In spite of these views, Moon operatives managed to win endorsements from some local clergy in each city, although the going was not always smooth.
Days before the event in Milwaukee, the Rev. Joseph Dallas of New Creation Bible Church in Milwaukee told the Milwaukee Sentinel, "Some people in the Baptist organization are quite appalled by a Baptist church [hosting Moon]. We are going to have an informational protest. We're going to be passing out information about the Unification Church to expose their lies. We believe Moon has a hidden agenda to deceive the churches."
To mollify critics, Moon lieutenants even backed off the claim that their boss is the Messiah. In several cities, the Rev. Michael Jenkins, a church official, told reporters that "messiah" simply means "anointed one." Thus, Jenkins asserted, Moon believes he is a messiah, not necessarily the messiah. "He believes he is anointed by Jesus, not that he is The Christ or the Savior," Jenkins told the Billings (Mont.) Gazette. "Rev. Moon believes pastors are messiahs. We believe Jesus is working through him."
But scholars who study Moon tell a different story. Dr. Massimo Introvigne, director of the Center for the Studies of New Religions in Torino, Italy, who has tracked Moon's activities globally, told Church & State, "There is no doubt that Moon and his followers believe that he IS the Lord of the Second Advent, i.e. a Messianic figure complementary to Jesus Christ."
Moon has made numerous statements over the years implying that he is something more than a mere mortal. A passage on Moon's official website (www.unification.net) states the matter plainly: "The Christian world must confront the fact that the Messiah's second advent took place at the end of World War II, in an obscure setting," it reads. "As did Jesus, he met with countless difficulties, including accusation and rejection. Bearing every cross, he the Reverend Sun Myung Moon took responsibility for the failure of this generation of Christians, and he stands today as the historical victor with a worldwide following."
In a speech delivered on January 10, 1993, Moon outlined his emergence as the Messiah. During the speech, titled "Proclamation of the Messiah," Moon compares himself to Jesus and asserts that he was persecuted in a manner similar to Christ's crucifixion.
Moon is apparently aware that his claim to be the Messiah could harm his inter-faith efforts. Introvigne noted that a few years ago, Moon announced the dissolution of the Unification Church and now runs many of his religious activities through the Family Federation for World Peace and Unification. The move has actually helped expand Moon's circle of influence, since members of other faiths can now endorse his endeavors and claim they are working with a "pro-family" organization, not the Unification Church.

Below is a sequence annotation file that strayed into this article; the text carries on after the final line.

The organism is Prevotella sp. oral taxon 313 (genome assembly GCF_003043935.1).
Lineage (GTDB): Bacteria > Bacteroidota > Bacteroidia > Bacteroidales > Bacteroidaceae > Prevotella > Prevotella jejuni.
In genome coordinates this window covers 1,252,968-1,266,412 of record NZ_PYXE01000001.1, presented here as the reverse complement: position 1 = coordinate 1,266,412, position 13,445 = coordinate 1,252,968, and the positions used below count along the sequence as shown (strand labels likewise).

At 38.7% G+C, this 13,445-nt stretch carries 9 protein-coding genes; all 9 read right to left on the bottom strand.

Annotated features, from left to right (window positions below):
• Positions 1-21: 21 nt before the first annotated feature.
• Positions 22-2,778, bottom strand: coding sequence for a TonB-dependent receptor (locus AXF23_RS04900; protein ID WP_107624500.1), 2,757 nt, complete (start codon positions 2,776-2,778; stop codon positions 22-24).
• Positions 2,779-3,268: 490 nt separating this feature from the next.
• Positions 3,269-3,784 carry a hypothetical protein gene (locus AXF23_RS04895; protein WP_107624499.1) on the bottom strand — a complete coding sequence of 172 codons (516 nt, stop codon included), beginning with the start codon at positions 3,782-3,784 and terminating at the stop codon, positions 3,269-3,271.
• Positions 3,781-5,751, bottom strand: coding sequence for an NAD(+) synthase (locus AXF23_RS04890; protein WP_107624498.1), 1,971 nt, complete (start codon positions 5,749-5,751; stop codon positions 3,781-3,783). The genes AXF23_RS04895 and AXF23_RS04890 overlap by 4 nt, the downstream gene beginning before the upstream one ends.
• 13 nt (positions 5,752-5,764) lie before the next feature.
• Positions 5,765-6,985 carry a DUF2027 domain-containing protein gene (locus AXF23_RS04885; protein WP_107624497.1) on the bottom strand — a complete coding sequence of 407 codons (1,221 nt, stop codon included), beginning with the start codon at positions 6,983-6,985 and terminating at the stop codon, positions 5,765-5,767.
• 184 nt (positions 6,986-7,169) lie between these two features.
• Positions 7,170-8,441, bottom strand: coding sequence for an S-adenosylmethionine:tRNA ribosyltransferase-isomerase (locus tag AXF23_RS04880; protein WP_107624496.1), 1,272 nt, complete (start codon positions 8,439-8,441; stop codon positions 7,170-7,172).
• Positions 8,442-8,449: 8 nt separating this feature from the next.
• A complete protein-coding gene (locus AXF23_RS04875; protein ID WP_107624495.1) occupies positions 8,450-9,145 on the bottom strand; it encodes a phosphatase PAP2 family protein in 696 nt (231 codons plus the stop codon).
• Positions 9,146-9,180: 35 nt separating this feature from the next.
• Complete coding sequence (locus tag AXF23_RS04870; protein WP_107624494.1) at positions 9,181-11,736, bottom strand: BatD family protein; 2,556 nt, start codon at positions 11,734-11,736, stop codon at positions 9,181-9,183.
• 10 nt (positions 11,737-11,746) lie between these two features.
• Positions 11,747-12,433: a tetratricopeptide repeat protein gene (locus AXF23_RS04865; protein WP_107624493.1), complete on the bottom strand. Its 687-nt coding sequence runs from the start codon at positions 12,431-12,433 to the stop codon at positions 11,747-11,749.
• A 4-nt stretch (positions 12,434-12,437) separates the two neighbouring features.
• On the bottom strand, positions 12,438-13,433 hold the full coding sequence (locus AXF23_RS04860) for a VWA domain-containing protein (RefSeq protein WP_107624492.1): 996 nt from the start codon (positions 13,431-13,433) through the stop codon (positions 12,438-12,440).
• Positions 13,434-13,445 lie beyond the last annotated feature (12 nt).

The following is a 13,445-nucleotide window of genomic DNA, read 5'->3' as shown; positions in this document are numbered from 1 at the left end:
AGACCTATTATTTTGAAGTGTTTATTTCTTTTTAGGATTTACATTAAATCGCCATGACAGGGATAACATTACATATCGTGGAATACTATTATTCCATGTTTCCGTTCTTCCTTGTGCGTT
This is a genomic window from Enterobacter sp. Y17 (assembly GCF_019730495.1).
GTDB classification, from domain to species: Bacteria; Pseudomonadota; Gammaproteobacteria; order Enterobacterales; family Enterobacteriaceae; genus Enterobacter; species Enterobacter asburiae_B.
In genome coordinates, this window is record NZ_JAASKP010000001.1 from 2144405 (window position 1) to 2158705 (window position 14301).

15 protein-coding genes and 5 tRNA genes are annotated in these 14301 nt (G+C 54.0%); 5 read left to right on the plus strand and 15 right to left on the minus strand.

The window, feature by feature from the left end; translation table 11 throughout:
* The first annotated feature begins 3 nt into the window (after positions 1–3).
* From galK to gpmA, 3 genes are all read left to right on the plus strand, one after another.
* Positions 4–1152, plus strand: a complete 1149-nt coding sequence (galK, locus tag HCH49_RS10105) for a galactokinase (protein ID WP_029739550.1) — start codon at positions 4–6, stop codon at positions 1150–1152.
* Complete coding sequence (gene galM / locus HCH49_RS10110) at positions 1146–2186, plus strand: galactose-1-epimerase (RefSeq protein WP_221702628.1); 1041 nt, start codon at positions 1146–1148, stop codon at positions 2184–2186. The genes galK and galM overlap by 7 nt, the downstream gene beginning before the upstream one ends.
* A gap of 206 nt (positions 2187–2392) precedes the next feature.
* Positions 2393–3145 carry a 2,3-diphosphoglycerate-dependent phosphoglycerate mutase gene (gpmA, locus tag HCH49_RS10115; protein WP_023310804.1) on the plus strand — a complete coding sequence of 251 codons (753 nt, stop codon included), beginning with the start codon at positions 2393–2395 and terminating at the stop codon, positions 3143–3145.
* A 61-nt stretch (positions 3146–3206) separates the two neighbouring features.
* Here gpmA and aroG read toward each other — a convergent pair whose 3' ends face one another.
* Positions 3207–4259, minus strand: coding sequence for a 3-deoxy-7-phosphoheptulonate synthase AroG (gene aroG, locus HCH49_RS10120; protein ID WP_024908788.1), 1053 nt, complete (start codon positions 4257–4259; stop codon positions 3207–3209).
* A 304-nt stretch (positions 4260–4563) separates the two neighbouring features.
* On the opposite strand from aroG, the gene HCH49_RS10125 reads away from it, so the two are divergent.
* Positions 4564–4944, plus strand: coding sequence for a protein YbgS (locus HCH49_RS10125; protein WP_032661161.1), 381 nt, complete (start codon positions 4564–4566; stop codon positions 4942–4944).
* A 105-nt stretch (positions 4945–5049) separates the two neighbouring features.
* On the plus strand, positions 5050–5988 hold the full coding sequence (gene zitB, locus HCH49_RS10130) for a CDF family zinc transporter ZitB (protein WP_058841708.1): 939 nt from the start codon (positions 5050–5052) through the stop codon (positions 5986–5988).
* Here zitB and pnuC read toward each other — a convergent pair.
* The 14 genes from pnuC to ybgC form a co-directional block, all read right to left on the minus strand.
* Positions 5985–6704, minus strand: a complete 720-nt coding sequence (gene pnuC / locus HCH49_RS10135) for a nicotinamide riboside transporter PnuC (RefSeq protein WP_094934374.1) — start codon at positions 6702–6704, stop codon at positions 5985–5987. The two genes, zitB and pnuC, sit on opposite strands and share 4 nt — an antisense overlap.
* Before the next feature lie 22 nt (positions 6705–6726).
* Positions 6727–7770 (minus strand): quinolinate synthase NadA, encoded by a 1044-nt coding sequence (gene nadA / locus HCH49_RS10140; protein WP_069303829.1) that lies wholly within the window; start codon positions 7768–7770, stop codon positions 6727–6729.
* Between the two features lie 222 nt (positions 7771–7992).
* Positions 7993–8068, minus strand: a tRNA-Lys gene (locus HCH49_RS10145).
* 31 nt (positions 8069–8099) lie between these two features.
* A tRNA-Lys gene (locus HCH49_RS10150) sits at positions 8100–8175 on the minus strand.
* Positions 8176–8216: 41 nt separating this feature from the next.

"[The Family Federation] is not a church but a coalition of people sharing certain spiritual and moral values and certainly a sympathy for Moon," said Introvigne. "It would have been inconceivable to be a member of the Unification Church without believing that Moon is a Messianic figure, whereby it is possible to be a member of the current Federation and at the same time regard Moon as an inspired religious leader but not the Messiah. It is, however, also the case that the top leadership of the Federation comes from the Unification Church and fully accepts Moon's role as Messianic."
Those who study Moon note that he refers to himself as the "physical third Adam" and that Unification theology breaks sharply with orthodox Christianity by teaching that Jesus Christ failed in his efforts to redeem humanity. The Unification website states that Jesus was never meant to die on the cross. Because Jesus's death was an error, Moon believes he must pick up where Christ left off. His book The Divine Principle, the heart of Unification theology, stresses that people can receive "spiritual salvation" through Christ but only Moon can give believers "physical salvation" a key component to getting into Heaven.
In another sharp break with orthodox Christianity, Unification theology holds that Moon and his wife, known as the "True Parents" in Unification parlance, and their children were born without Original Sin.